10 Tips for Managing Your In-Person Interviews Remotely as a Moderator

Joseph Elevado
Jul 16, 2021

Moderator talking to the focus group

COVID-19 has led market researchers to resort to conducting more webcam interviews or webcam focus groups online. However, some studies simply require qualitative research to be done with in-person respondents, where a hybrid approach of combining respondents in-facility with a remote moderator is a convenient option. But with how difficult it can be to moderate an in-person interview on-site, doing it remotely can take the challenge to a whole new level.

Here are some useful focus group discussion tips to help you effectively moderate your in-person interviews from wherever you are.

1. Schedule at a convenient time

Having the session scheduled at a time convenient for everyone is a great first step to having an effective discussion. At best, the session should be scheduled at a time when everyone can perform at their best without any preoccupations.

You’ll have to communicate clearly with your recruitment partner or your interviewees to have an idea on when to best schedule the session.

2. Clarify purpose of the interview

Giving each interviewee a clear view of the purpose of the interview allows them to prepare themselves properly to give insightful and meaningful ideas. Ideally, you should provide them with a brief overview of what the discussion will be about. A successful interview only comes when your participants are as ready as you are.

3. Anticipate technical issues

One of the worst things that can happen in a remotely moderated interview is a technical issue from either end that can cripple the discussion process, such as poor internet connection or your webcam or the on-site microphones not working.

The most reliable way to counter these is by partnering with an expert provider that conducts thorough tech checks as well as having a technical team on standby to take care of the problems when they happen.

4. Establish a friendly atmosphere at the start

A tension that may arise from differences in opinions becomes significantly harder in a remote setup since you can’t emotionally appeal to them through a screen very effectively.

To prevent this, begin the interview by introducing yourself as someone who’s eager to listen and learn about the participant’s views. Ask each participant a few personal questions for them to open up (e.g. what do they do for a living, what are their hobbies and interests, etc.). You can even crack jokes to lighten up the mood among them.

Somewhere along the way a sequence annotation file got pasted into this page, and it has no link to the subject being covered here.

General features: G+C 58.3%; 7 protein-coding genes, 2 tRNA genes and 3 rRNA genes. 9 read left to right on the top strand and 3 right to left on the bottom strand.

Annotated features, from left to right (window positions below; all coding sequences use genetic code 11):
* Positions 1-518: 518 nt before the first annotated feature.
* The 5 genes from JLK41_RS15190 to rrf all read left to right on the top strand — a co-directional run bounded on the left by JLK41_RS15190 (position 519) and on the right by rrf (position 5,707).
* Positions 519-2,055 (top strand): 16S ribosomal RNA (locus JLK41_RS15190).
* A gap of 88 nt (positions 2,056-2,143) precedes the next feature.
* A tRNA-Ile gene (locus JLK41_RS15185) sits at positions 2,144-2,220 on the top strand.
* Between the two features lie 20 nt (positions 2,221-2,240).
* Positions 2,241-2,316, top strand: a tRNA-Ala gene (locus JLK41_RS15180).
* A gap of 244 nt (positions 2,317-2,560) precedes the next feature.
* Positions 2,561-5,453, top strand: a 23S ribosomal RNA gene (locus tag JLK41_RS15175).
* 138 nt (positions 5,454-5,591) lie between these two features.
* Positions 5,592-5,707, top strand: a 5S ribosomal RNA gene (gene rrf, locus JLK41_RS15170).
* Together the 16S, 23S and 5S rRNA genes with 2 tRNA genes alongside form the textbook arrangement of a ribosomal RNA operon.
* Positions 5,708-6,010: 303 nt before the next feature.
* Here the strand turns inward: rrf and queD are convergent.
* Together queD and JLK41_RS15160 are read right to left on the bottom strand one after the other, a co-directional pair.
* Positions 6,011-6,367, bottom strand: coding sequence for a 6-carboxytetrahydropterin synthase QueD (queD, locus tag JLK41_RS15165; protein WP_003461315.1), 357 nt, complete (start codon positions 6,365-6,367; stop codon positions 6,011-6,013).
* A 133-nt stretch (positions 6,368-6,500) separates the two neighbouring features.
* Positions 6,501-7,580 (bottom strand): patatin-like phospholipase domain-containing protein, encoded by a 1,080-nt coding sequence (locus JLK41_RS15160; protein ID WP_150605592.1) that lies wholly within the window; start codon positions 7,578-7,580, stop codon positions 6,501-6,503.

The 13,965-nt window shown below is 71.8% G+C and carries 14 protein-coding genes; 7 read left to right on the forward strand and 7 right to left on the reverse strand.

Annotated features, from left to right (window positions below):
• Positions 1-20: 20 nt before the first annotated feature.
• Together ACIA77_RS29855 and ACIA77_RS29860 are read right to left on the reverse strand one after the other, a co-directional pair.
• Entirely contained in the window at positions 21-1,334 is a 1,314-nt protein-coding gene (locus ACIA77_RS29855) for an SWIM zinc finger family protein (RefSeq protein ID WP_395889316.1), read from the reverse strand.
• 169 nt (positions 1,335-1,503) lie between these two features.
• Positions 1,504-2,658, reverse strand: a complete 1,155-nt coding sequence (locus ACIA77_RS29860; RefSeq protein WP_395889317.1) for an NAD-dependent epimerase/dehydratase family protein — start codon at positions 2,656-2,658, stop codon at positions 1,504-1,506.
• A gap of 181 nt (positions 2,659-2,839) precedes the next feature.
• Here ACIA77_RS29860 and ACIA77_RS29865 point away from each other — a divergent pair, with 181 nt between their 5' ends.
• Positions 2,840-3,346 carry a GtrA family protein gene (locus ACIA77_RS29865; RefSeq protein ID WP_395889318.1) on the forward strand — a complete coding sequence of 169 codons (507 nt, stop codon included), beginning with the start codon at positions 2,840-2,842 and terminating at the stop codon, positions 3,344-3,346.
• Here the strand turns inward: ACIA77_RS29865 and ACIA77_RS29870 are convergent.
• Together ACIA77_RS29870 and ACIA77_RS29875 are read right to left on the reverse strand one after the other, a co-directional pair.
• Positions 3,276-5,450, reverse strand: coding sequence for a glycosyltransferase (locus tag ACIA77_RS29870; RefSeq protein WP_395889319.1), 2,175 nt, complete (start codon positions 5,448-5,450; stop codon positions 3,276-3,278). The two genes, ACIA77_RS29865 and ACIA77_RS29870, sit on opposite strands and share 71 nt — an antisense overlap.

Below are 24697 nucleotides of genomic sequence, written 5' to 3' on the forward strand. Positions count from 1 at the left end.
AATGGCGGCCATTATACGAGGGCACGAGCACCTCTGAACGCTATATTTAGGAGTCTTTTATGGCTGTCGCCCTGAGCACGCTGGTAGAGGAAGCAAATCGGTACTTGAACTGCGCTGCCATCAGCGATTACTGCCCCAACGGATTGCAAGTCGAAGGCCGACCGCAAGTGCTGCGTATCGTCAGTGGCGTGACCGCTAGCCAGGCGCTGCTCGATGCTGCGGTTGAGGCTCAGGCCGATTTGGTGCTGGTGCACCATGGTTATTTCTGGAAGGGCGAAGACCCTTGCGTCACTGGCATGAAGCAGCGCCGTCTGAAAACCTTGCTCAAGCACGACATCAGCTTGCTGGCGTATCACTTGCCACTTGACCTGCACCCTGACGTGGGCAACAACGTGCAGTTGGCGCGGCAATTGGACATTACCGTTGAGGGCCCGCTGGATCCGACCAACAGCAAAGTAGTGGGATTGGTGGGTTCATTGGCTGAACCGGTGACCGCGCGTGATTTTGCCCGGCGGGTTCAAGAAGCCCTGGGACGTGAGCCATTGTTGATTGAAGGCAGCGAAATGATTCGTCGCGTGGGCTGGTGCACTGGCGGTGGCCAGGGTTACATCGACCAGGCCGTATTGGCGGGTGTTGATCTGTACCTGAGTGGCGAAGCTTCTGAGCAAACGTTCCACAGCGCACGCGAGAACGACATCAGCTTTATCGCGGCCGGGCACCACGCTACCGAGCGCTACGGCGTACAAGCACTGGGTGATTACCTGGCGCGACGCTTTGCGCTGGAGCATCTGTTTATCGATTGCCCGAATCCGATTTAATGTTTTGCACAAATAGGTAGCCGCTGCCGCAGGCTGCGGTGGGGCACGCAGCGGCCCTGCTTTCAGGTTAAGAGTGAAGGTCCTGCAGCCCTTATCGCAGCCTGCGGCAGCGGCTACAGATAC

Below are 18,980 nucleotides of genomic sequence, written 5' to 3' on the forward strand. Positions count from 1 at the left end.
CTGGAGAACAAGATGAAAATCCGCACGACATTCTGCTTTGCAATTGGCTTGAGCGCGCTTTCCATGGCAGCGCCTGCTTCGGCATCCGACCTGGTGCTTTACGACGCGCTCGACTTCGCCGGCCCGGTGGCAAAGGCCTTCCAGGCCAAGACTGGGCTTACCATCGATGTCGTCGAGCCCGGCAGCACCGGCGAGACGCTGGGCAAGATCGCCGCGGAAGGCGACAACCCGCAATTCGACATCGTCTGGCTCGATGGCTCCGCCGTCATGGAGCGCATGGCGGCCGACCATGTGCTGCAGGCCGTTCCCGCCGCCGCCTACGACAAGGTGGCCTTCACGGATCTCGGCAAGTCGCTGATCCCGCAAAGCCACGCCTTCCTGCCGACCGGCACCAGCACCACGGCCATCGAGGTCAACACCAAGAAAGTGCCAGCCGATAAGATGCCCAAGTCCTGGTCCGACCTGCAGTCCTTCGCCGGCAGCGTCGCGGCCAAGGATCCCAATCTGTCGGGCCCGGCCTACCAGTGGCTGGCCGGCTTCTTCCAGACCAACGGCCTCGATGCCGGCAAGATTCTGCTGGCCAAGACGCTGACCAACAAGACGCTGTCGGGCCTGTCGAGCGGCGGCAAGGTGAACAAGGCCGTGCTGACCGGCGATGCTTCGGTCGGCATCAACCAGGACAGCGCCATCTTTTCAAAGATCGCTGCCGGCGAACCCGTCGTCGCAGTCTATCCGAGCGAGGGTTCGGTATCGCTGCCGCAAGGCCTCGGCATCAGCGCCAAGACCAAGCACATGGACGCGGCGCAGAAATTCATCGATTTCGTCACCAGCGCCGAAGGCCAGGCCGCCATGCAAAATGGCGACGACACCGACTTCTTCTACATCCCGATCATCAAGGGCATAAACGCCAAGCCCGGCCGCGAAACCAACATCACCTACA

Even when moderating remotely, by doing these you can create a light and friendly atmosphere that promotes camaraderie among the interviewees and encourages them to discuss openly with each other.

5. Set the ground rules

Once the focus group session formally starts, you need to lay down the ground rules to ensure that the discussion stays its course throughout the allotted time. These include not only a run-through of the proper interview etiquette but also a reminder of the subject matter of the interview to keep the participants in-line from the get-go.

6. Facilitate the discussion

As the discussion kicks off, ensure that the group is on track with the agenda of the interview. This involves policing the topics and the flow of the session so it won’t get out of hand.

To ensure that the interview meets all of its goals, always keep track of time and the conversation and determine if it’s high time to wrap up the current topic and move on to the next one.

7. Ask for everyone’s input

Keeping every participant as engaged as possible ensures that every insight and idea is put out there for the group to discuss - but don’t force them to talk if they don’t want to.

Instead, encourage the group to participate by bouncing off every input by simply asking “Why?” This makes them more open to talking more and giving more useful insights.

8. Accept dead silence

There may be times when the conversation goes completely silent and no one talks for a while. Don’t fret - everyone may be tired or out of ideas in the middle of the discussion.

You can use this opportunity to let the group gather its thoughts for a bit and continue the meeting. Again, you shouldn’t force an input, as it can be counterproductive.

9. Use icebreakers

Icebreakers are a fantastic tool to keep potential tension down and establish rapport later in the interview, leading to a more fruitful and informative discussion. These can come in many forms like playing games, movie-watching, and friendly chatter.

When moderating remotely, you can be creative with your icebreakers by using technology. A good example is utilizing Microsoft PowerPoint to make simple yet refreshing games.

10. Summarize every topic

A neat and organized way to wrap up every topic in the interview is to make a quick summary after each one. This allows the group to have a clear outline of what has been discussed and a good reference for when they need to recall what happened later in the discussion.

Moderate Your In-Person Interviews Remotely With CCam® focus 

With CCam® focus, you can easily set up hybrid focus groups without the hassle. It is an HD 360° recording and streaming solution that offers streamlined discussions via omnidirectional microphones with clear audio quality. Paired with Civicom’s complete technical support, setting up and moderating in-person interviews remotely becomes a breeze.


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